Project description:BACKGROUND:Pleistocene climatic instability had profound and diverse effects on the distribution and abundance of Arctic organisms revealed by variation in phylogeographic patterns documented in extant Arctic populations. To better understand the effects of geography and paleoclimate on Beringian freshwater fishes, we examined genetic variability in the genus Dallia (blackfish: Esociformes: Esocidae). The genus Dallia groups between one and three nominal species of small, cold- and hypoxia-tolerant freshwater fishes restricted entirely in distribution to Beringia from the Yukon River basin near Fairbanks, Alaska westward including the Kuskokwim River basin and low-lying areas of Western Alaska to the Amguema River on the north side of the Chukotka Peninsula and Mechigmen Bay on the south side of the Chukotka Peninsula. The genus has a non-continuous distribution divided by the Bering Strait and the Brooks Range. We examined the distribution of genetic variation across this range to determine the number and location of potential sub-refugia within the greater Beringian refugium as well as the roles of the Bering land bridge, Brooks Range, and large rivers within Beringia in shaping the current distribution of populations of Dallia. Our analyses were based on DNA sequence data from two nuclear gene introns (S7 and RAG1) and two mitochondrial genome fragments from nineteen sampling locations. These data were examined under genetic clustering and coalescent frameworks to identify sub-refugia within the greater Beringia refugium and to infer the demographic history of different populations of Dallia. RESULTS:We identified up to five distinct genetic clusters of Dallia. Four of these genetic clusters are present in Alaska: (1) Arctic Coastal Plain genetic cluster found north of the Brooks Range, (2) interior Alaska genetic cluster placed in upstream locations in the Kuskokwim and Yukon river basins, (3) a genetic cluster found on the Seward Peninsula, and (4) a coastal Alaska genetic cluster encompassing downstream Kuskokwim River and Yukon River basin sample locations and samples from Southwest Alaska not in either of these drainages. The Chukotka samples are assigned to their own genetic cluster (5) similar to the coastal Alaska genetic cluster. The clustering and ordination analyses implemented in Discriminant Analysis of Principal Components (DAPC) and STRUCTURE showed mostly concordant groupings and a high degree of differentiation among groups. The groups of sampling locations identified as genetic clusters correspond to geographic areas divided by likely biogeographic barriers including the Brooks Range and the Bering Strait. Estimates of sequence diversity (θ) are highest in the Yukon River and Kuskokwim River drainages near the Bering Sea. We also infer asymmetric migration rates between genetic clusters. The isolation of Dallia on the Arctic Coastal Plain of Alaska is associated with very low estimated migration rates between the coastal Alaska genetic cluster and the Arctic Coastal Plain genetic cluster. CONCLUSIONS:Our results support a scenario with multiple aquatic sub-refugia in Beringia during the Pleistocene and the preservation of that structure in extant populations of Dallia. An inferred historical presence of Dallia across the Bering land bridge explains the similarities in the genetic composition of Dallia in West Beringia and western coastal Alaska. In contrast, historic and contemporary isolation across the Brooks Range shaped the distinctiveness of present day Arctic Coastal Plain Dallia. Overall this study uncovered a high degree of genetic structuring among populations of Dallia supporting the idea of multiple Beringian sub-refugia during the Pleistocene and which appears to be maintained to the present due to the strictly freshwater nature and low dispersal ability of this genus.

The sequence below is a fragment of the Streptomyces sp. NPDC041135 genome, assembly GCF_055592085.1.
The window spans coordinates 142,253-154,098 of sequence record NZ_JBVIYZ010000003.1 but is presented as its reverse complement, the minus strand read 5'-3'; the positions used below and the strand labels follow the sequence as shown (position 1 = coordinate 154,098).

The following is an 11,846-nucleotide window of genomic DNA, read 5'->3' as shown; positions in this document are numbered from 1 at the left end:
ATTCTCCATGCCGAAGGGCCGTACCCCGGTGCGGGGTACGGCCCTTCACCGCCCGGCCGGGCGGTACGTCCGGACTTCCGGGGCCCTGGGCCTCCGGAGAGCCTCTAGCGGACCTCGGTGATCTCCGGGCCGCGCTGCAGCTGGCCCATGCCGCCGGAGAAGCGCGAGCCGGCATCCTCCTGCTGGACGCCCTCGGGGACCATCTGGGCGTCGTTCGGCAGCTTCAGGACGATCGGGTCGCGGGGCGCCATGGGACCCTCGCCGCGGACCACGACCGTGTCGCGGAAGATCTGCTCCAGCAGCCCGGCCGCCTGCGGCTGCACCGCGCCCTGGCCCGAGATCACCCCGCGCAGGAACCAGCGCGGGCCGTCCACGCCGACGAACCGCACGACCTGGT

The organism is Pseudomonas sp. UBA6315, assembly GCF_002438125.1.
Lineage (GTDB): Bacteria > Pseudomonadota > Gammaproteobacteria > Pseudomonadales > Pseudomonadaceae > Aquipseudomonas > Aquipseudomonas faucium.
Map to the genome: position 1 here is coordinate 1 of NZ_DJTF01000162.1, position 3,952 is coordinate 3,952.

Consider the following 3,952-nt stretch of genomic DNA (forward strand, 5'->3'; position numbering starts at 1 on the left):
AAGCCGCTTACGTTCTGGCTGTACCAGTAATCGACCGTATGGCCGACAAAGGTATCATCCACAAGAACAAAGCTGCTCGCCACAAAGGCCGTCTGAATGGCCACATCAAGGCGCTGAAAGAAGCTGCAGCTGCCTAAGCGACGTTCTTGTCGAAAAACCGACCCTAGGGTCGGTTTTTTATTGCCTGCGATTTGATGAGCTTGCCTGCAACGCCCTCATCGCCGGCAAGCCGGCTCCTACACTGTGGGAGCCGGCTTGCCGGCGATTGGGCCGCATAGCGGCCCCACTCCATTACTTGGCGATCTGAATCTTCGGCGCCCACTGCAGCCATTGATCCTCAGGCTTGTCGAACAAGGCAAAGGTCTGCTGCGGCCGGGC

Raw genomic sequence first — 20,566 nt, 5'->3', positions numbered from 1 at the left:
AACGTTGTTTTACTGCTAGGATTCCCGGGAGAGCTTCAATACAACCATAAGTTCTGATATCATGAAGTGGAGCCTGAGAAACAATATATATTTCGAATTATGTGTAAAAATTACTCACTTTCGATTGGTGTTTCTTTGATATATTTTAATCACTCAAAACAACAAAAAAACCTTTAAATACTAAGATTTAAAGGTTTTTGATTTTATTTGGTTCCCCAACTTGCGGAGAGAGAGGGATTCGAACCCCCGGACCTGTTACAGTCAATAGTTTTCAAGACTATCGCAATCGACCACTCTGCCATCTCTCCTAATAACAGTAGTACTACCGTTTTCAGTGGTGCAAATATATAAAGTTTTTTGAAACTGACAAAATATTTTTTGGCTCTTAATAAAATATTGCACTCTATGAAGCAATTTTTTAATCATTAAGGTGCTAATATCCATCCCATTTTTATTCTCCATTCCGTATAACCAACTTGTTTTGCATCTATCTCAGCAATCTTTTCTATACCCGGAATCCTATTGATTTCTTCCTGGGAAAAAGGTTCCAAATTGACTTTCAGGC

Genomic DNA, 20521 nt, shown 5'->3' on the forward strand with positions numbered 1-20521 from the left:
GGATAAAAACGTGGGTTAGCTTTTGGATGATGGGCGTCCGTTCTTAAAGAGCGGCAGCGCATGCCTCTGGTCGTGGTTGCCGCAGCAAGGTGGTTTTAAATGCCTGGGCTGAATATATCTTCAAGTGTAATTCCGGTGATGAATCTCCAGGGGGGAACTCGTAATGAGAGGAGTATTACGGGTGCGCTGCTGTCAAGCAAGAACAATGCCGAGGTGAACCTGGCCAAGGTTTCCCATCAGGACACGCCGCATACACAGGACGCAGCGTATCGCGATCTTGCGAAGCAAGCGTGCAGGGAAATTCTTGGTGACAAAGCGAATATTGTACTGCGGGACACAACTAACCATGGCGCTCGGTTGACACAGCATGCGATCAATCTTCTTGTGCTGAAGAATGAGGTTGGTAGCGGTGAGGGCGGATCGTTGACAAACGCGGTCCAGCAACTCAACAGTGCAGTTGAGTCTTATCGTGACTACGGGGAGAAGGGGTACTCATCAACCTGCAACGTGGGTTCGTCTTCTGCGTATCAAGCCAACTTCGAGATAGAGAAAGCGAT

Project description:Glacial meltwater systems supply the Arctic coastal ocean with large volumes of sediment and potentially bioavailable forms of iron, nitrogen and carbon. The particulate fraction of this supply is significant but estuarine losses have been thought to limit the iron supply from land. Here, our results reveal how flocculation (particle aggregation) involving labile iron may increase horizontal transport rather than enhance deposition close to the source. This is shown by combining field observations in Disko Fjord, West Greenland, and laboratory experiments. Our data show how labile iron affects floc sizes, shapes and densities and consequently yields low settling velocities and extended sediment plumes. We highlight the importance of understanding the flocculation mechanisms when examining fluxes of meltwater transported iron in polar regions today and in the future, and we underline the influence of terrestrial hotspots on the nutrient and solute cycles in Arctic coastal waters.